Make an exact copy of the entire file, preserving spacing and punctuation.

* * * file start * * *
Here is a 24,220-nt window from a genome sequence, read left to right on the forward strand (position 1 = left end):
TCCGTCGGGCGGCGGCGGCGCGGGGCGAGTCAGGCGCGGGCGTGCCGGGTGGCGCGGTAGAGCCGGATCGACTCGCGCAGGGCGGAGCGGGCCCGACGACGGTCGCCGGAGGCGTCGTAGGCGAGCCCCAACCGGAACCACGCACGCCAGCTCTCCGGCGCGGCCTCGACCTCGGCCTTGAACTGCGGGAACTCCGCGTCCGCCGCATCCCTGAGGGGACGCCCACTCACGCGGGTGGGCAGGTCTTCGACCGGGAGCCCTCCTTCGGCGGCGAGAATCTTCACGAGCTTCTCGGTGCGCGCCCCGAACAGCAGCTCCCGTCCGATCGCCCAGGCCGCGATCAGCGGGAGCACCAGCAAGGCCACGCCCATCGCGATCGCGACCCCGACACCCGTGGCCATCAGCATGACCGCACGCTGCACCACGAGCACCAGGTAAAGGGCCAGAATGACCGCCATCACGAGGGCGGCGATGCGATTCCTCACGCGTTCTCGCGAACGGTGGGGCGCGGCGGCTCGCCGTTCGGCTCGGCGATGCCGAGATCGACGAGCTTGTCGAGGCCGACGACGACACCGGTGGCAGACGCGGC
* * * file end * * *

Here is a 24,220-nt window from a genome sequence, read left to right on the forward strand (position 1 = left end):
TCCGTCGGGCGGCGGCGGCGCGGGGCGAGTCAGGCGCGGGCGTGCCGGGTGGCGCGGTAGAGCCGGATCGACTCGCGCAGGGCGGAGCGGGCCCGACGACGGTCGCCGGAGGCGTCGTAGGCGAGCCCCAACCGGAACCACGCACGCCAGCTCTCCGGCGCGGCCTCGACCTCGGCCTTGAACTGCGGGAACTCCGCGTCCGCCGCATCCCTGAGGGGACGCCCACTCACGCGGGTGGGCAGGTCTTCGACCGGGAGCCCTCCTTCGGCGGCGAGAATCTTCACGAGCTTCTCGGTGCGCGCCCCGAACAGCAGCTCCCGTCCGATCGCCCAGGCCGCGATCAGCGGGAGCACCAGCAAGGCCACGCCCATCGCGATCGCGACCCCGACACCCGTGGCCATCAGCATGACCGCACGCTGCACCACGAGCACCAGGTAAAGGGCCAGAATGACCGCCATCACGAGGGCGGCGATGCGATTCCTCACGCGTTCTCGCGAACGGTGGGGCGCGGCGGCTCGCCGTTCGGCTCGGCGATGCCGAGATCGACGAGCTTGTCGAGGCCGACGACGACACCGGTGGCAGACGCGGC